So the characters didn’t change much, at least in a way that I could see or wanted, but I’m not sure the movie was as much about the characters and the changes they underwent as it was about the characters revealing the corruption and absolute insanity of paparazzi and people who attempt to exploit celebrities for the enjoyment of viewers. In short, Starstruck is about celebrities and the fact that the media takes them in their hands like putty and molds them into whatever they want them to be. Through this process the celebrities, who are caught in the middle, forget who they are and lose sight of reality and everything good and decent that once was in their lives. I certainly agree it’s good for a movie to be made touching on this topic. Unfortunately, Starstruck didn’t provide as much content as I would have liked. The movie, with the commercials cut out, is probably around an hour and twenty minutes. Not near enough time to cover a broad topic like Hollywood, celebrities and the absolute torture they endure.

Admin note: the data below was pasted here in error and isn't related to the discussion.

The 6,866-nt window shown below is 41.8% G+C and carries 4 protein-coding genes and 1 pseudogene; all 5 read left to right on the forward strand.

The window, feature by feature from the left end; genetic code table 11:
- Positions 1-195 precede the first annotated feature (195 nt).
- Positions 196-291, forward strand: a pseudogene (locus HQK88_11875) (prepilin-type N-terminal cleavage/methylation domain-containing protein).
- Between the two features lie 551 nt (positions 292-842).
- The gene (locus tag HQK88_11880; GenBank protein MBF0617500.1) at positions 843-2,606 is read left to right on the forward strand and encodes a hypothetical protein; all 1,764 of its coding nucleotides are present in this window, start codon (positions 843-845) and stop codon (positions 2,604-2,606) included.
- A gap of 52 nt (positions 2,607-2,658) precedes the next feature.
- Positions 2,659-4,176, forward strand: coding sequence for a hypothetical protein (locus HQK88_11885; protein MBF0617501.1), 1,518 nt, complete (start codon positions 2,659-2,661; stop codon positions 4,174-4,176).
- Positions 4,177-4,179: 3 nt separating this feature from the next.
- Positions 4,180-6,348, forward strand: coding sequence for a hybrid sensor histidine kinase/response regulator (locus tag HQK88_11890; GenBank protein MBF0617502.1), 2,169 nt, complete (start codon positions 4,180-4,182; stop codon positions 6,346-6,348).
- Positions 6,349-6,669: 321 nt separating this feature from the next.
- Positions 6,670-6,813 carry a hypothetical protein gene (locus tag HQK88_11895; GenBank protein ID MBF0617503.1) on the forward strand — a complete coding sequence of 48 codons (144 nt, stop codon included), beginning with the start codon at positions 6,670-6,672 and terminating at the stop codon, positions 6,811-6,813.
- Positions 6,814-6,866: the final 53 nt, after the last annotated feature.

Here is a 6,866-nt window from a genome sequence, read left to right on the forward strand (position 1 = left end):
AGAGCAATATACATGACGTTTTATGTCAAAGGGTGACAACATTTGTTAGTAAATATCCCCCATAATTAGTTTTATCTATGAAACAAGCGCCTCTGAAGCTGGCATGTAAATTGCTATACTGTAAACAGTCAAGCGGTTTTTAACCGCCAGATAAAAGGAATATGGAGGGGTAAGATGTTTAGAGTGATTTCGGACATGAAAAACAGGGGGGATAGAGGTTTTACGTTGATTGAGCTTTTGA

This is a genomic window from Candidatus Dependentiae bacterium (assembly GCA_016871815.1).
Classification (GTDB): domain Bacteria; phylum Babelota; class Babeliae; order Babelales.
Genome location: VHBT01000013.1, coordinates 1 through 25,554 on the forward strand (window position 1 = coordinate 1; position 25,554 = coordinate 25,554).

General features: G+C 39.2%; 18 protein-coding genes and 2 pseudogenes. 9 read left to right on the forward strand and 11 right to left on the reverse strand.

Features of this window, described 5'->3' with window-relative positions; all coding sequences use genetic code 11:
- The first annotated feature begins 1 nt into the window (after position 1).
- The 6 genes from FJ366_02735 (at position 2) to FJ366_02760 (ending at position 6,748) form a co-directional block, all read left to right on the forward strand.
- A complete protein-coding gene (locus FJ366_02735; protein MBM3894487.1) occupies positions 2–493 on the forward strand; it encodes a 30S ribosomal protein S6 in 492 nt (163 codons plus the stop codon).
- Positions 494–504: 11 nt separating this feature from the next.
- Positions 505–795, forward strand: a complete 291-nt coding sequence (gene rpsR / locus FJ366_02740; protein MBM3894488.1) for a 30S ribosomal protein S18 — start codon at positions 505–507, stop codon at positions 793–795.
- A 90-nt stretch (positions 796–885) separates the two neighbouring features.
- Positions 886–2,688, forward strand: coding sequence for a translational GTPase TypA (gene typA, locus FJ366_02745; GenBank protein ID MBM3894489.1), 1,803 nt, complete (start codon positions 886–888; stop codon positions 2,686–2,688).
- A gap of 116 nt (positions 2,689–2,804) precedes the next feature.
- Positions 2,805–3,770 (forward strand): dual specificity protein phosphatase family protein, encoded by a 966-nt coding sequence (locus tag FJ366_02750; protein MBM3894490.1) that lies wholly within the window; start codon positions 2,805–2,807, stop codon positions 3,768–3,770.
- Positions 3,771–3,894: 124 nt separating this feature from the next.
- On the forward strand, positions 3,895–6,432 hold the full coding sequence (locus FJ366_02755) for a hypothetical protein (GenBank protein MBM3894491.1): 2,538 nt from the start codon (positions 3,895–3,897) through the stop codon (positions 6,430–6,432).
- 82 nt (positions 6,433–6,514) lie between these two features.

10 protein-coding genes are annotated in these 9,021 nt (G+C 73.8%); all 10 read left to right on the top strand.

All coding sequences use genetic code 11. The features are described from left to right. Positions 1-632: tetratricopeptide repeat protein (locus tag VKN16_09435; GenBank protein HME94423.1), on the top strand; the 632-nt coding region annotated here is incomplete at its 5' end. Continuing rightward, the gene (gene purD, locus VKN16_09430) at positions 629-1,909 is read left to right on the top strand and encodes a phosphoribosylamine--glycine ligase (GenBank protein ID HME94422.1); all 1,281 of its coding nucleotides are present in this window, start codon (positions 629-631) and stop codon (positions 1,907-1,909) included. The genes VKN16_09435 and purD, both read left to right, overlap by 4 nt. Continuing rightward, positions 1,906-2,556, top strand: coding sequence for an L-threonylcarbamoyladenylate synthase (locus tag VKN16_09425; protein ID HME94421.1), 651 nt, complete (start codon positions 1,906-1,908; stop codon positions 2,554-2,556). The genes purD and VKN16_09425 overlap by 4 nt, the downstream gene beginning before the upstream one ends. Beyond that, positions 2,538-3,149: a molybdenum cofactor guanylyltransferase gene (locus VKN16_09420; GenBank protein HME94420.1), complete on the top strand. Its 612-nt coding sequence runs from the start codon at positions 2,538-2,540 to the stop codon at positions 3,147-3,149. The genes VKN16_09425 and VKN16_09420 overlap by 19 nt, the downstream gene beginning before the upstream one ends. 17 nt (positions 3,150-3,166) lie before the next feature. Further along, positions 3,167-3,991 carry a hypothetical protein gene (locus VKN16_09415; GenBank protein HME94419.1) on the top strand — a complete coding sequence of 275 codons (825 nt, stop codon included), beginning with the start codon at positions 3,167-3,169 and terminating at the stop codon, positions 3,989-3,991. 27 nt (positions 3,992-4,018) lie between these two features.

I’d give this movie three and half stars. I’d probably give it more were it not as empty as it was, but because of the theme and the message this movie portrays I think it deserves some commendation. I can, with some confidence, recommend this movie to you as one that transcends the usual mediocre standards of a regular Disney Channel movie.

Sonny with a Chance (You Guessed Right… Another Disney Channel Show) and Jonas

Again I return to the infamous topic of Disney Channel, one that, as I said before, I would be periodically returning to. Now, I intend to fulfill that promise.

At the beginning of the Summer (or perhaps earlier, I can’t remember), an advertisement on Disney Channel came out, repeatedly blaring “Sonny with a Chance! The newest Disney Channel Show! Premiering Friday!” Naturally we decided that we should at least watch the first episode to see what we thought of it, so we did. We weren’t let down.